Journal of the American Medical Informatics Association 06/2012; 20(1). DOI:10.1136/amiajnl-2011-000681 · 3.50 Impact Factor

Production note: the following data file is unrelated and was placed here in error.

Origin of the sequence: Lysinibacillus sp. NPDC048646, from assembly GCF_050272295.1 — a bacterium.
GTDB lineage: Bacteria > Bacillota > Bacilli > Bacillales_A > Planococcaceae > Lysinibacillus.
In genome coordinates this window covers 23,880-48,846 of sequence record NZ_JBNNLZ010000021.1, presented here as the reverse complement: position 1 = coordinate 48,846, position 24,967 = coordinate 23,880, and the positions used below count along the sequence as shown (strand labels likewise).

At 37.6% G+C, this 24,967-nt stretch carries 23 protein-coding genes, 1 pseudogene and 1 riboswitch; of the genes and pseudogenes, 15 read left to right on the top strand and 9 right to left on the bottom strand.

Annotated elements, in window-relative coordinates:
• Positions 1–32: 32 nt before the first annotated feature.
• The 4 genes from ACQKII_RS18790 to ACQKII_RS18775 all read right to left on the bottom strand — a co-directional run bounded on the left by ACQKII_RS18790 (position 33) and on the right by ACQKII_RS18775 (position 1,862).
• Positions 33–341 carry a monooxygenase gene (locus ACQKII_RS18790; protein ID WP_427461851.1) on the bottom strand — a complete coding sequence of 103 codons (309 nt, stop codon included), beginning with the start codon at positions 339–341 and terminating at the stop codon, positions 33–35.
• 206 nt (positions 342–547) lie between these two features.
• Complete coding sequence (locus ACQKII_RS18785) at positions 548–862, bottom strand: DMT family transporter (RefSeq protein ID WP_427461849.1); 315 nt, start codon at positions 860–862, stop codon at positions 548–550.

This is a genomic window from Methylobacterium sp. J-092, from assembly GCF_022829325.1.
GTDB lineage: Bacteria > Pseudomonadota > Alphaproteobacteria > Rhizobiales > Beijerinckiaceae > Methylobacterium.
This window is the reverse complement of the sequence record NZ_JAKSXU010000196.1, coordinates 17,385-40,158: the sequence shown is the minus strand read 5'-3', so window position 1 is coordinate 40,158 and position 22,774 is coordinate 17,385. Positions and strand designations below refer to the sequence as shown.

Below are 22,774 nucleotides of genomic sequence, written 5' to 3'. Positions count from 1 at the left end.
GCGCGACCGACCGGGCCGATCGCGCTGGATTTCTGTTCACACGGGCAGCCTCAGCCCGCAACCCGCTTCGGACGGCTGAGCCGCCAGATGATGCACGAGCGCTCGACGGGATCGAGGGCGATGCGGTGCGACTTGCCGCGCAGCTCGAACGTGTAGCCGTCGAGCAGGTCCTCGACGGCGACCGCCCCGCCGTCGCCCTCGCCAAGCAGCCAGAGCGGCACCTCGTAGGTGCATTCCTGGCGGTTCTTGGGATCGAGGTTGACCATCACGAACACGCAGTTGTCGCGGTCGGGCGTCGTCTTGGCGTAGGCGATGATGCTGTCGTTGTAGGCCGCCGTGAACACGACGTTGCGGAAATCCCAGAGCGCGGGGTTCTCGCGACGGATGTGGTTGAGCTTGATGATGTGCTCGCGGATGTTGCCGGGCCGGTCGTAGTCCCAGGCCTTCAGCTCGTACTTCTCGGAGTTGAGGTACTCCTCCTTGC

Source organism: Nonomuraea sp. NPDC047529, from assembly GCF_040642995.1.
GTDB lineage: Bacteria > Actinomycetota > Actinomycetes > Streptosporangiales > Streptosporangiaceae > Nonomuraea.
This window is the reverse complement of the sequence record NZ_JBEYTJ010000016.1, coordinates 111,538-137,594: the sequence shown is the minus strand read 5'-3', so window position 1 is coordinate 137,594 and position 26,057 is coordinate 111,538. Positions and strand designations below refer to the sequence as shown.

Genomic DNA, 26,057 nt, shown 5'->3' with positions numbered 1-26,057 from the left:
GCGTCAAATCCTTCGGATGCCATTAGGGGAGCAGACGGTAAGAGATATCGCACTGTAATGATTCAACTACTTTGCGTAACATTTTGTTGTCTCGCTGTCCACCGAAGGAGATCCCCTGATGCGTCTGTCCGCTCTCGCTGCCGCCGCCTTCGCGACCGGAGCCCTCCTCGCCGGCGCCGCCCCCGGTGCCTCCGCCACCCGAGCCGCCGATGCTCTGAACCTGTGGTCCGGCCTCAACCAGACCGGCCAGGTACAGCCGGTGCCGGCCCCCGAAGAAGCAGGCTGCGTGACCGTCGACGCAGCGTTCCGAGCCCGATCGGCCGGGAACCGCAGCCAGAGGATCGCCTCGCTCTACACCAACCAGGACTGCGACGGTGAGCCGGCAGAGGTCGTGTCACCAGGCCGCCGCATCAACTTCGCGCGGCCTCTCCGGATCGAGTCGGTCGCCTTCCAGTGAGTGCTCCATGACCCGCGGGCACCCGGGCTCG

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    ABSTRACT: Background: A systematic review of evaluations of innovative eHealth implementations was funded by the New Zealand Ministry of Health to inform information strategy. A key trend of interest to the Ministry was person-centered healthcare, including systems where health consumers use health information technology (IT) directly. Herein we report, analyze and reflect on the review findings with respect to such systems. Objectives: To review the nature and extent of known successes of health IT with consumers as users. Methods: Queries for evaluations of innovative eHealth implementations were submitted to MEDLINE, EMBASE, PsycINFO, CINAHL and Business Source Premier for articles appearing between 2003 and early 2009 and filtered on inclusion criteria of reporting actual implementations (i.e., use), innovativeness, evaluation (interpreted generously) and scaleability. Substitutions were made where more recent superior studies of the same or closely related projects could be found. Results: 100 of 1413 retrieved articles met the inclusion criteria; 47 of these involved consumers as users of a component of the evaluated system. Systems that provided messaging between the patient and their regular care provider met with satisfaction and good uptake. There were improved chronic disease outcomes in 11 of 15 education / self-management systems and 2 of 3 home telemonitoring systems where measurement of such outcomes was reported; a further 3 systems targeting the family members of individuals with chronic conditions as principal users all showed positive well-being outcomes for the caregivers. Conclusions: There have been a number of demonstrated instances of clear successes in both uptake and outcome for health IT interventions involving consumers as users, particularly for chronic condition management. However, compelling demonstrations (in terms of methods and sample size) remain isolated. More study is needed to assess the transferability of the demonstrated successes to greater scale, diverse contexts of deployment and to other conditions. Better keywords and more systematic reporting, particularly with respect to implementation and evaluation status, would aid similar reviews in the future.